Archive for the ‘Decision Making’ Category

Mar

05

Your Business is an Accident Waiting to Happen, If You Don’t Do This

March 5th, 2014 by Larry Keltto | Posted in Business Plan, Decision Making

This morning my 16-year-old daughter Anna took the road test for getting her driver’s license. It was a bad day to drive, let alone take a driving test — overnight we received 4 inches of snow, which means we now have more than 3 feet of snow on the ground.

Anna and I arrived at 8:25 a.m. at the Department of Motor Vehicles office, which is located in the National Guard armory in Owatonna. Anna and the instructor left the office for the driving test at 8:38 a.m.


Feb

18

Think for Yourself

February 18th, 2014 by Larry Keltto | Posted in Decision Making, Goal-Setting, Starting Out

There’s a short passage in the book “Moneyball” that can be paraphrased and applied to solopreneurship.

Think for yourself along rational lines. Hypothesize, test against the evidence, never accept that a question has been answered as well as it ever will be. Don’t believe a thing is true just because some famous businessperson says it is true.

That’s the essence of successful solopreneurship. But don’t take my word for it.


Feb

07

21 Things We Love and Hate About Being Solopreneurs (in GIFs)

February 7th, 2014 by Larry Keltto | Posted in Business Plan, Client Relations, Decision Making, Encouragement, Goal-Setting, Marketing, Motivation, Office, Productivity, Uncategorized, Web Site

In a typical day, how many times do you swing back and forth between loving the stuff you’re working on and hating it? Two times? Ten times? Fifty times? I’ve never kept track, but I know there can be a lot of love/hate for me, even within an hour.

But that’s the nature of the work. And it’s why we love the solopreneur life — it’s never dull and it’s seldom predictable.

With that, let’s look at 21 things we love and hate about being solopreneurs.

1. You LOVE Not Having This Guy As Your Boss

gervais


Feb

20

Solopreneurs, No More Dreamy Entrees Until You Eat Your Vegetables!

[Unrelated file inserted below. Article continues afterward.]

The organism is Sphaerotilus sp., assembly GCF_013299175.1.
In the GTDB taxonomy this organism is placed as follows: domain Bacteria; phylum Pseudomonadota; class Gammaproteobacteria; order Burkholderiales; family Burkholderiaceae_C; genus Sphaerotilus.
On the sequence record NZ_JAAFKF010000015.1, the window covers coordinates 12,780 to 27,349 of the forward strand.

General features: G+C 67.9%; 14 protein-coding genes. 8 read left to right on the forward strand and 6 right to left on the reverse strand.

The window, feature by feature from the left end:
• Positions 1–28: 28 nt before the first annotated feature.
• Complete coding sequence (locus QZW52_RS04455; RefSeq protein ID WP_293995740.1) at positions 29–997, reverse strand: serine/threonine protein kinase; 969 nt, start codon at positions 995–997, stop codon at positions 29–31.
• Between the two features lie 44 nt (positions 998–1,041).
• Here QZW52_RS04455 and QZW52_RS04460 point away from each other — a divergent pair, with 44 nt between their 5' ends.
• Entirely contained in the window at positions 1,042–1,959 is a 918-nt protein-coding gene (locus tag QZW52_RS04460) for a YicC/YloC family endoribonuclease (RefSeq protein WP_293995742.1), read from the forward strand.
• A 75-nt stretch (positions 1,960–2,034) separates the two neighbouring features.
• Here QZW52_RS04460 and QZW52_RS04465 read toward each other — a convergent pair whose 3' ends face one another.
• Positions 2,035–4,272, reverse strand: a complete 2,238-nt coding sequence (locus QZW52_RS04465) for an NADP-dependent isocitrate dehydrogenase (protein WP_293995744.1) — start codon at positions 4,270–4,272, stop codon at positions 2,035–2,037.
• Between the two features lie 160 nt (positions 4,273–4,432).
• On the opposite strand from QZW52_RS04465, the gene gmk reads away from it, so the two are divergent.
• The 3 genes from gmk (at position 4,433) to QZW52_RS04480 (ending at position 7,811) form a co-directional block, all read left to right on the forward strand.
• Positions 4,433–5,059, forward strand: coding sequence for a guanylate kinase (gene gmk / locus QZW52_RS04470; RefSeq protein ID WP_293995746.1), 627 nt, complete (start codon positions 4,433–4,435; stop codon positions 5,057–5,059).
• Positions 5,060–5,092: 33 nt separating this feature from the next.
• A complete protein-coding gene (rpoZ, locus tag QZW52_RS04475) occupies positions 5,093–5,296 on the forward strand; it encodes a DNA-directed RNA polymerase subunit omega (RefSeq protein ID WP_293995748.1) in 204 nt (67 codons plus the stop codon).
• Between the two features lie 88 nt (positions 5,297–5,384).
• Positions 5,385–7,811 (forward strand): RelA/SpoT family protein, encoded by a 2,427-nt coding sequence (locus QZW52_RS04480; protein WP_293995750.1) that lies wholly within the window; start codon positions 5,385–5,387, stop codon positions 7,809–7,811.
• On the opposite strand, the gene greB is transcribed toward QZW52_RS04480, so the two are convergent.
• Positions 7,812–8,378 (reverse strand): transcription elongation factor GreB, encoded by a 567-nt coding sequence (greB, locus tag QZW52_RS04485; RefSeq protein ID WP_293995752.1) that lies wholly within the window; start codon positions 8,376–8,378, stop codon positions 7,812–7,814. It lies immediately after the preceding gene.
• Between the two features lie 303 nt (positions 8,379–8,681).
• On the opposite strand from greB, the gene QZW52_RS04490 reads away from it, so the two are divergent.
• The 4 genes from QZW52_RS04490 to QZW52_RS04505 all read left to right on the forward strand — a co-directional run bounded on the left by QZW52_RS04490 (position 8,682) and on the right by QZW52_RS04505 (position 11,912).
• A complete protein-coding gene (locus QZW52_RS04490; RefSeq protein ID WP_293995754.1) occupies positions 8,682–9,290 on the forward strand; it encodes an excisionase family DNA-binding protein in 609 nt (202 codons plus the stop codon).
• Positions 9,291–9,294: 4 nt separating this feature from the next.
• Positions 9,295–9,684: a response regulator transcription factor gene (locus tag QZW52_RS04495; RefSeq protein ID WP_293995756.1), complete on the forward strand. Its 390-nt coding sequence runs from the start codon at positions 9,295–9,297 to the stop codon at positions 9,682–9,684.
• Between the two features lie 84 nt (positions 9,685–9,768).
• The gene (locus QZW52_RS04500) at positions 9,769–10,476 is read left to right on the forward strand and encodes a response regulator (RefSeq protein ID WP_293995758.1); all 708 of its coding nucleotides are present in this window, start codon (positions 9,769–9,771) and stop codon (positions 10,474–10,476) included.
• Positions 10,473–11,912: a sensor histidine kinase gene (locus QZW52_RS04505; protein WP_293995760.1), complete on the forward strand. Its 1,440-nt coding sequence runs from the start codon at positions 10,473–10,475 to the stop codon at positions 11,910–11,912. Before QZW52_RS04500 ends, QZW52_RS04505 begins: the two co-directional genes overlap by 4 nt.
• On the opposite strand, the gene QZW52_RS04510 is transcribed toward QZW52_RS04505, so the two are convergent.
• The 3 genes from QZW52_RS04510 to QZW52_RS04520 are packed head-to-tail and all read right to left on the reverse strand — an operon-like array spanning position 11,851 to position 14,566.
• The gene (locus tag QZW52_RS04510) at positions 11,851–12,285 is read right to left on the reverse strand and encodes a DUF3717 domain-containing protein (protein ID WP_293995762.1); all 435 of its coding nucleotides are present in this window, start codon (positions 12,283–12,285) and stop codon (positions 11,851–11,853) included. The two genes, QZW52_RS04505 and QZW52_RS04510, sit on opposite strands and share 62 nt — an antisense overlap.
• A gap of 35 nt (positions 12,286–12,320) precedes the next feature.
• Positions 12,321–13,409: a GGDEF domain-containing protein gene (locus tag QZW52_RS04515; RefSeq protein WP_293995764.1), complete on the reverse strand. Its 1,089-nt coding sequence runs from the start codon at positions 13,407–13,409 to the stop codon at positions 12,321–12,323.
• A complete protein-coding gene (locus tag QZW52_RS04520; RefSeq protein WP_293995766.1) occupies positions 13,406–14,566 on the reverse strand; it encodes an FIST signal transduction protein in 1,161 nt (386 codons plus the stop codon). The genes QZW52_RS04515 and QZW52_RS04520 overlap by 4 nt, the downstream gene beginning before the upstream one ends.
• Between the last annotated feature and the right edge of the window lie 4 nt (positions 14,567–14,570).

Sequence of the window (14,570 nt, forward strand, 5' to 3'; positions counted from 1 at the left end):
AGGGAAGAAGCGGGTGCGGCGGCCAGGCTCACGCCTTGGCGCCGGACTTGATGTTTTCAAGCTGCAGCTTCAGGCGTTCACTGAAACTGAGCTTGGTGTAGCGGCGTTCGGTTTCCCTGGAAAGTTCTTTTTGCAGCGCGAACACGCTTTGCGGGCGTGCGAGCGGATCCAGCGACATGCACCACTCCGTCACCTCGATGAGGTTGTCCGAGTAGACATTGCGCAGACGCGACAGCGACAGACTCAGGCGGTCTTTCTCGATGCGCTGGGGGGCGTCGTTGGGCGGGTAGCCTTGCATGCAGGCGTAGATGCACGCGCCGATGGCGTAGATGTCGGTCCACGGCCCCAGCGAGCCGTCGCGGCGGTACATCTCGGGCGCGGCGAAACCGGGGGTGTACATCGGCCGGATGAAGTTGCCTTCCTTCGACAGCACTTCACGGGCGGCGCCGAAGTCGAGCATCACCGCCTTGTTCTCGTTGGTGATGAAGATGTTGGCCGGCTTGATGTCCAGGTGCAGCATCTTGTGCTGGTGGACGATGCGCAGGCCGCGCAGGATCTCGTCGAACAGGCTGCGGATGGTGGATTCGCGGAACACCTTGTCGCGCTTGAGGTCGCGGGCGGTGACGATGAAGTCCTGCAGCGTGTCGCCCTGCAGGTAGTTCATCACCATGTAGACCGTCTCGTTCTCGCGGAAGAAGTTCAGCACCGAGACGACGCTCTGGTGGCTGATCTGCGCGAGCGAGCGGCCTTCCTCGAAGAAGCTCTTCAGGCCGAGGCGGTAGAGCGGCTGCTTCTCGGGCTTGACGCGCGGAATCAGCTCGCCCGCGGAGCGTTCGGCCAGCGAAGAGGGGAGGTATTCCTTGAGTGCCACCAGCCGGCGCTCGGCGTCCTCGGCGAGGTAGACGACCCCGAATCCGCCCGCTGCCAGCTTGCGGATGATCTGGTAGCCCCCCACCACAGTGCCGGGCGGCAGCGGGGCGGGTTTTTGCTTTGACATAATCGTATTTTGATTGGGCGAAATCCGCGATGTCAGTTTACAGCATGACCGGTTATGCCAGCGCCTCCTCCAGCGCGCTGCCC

February 20th, 2012 by Larry Keltto | Posted in Decision Making, Starting Out

At the beginning of the startup stage, I’m in favor of dreaming big. But I think we as solopreneurs are being fed too many empty-calorie “just follow your dream and everything will be awesome!” entrees.

So to counter all of our high-fat dreaming, this post is a heaping helping of reality.

How Much Money Are You Risking?

From a financial perspective, what’s at stake when you launch a solo business? It’s a critical question, and the more we know about our risk and reward, the better our startup planning and decision-making will be.

Let’s look at some numbers.


Mar

08

The X’s and O’s of a Solopreneur Marketing Strategy

March 8th, 2011 by Larry Keltto | Posted in Decision Making, Goal-Setting

Strategy without tactics is the slowest route to victory. Tactics without strategy is the noise before defeat.
—Sun Tzu, military strategist and author of “The Art of War”

We are so close to our businesses and its everyday details that we have difficulty answering the bigger-picture questions. We can break through that blockage by analyzing an entity that we are fond of, an entity that we observe from a distance.

In an article at his Web site DuctTapeMarketing.com, John Jantsch described the differences between a company’s mission, objectives, goals, strategies, and tactics.


May

28

Solopreneurs, Use This Method to Make Every Decision a Great Decision

May 28th, 2010 by Larry Keltto | Posted in Decision Making, Featured

What’s the most valuable skill a solopreneur can possess?

Marketing brilliance? Maybe.

A gift for sales? Every small business needs it!

Financial prowess? Very helpful.

Production efficiency? An absolute necessity for a solo business.

A Spartan work ethic? You can’t be a solopreneur without one.

All of those skills are integral to solopreneurial success, but I say great decision-making trumps everything.

Successful multi-person organizations typically have processes in place for making decisions. Most decisions draw on the talents of many individuals, and each person brings a unique perspective to the discussion.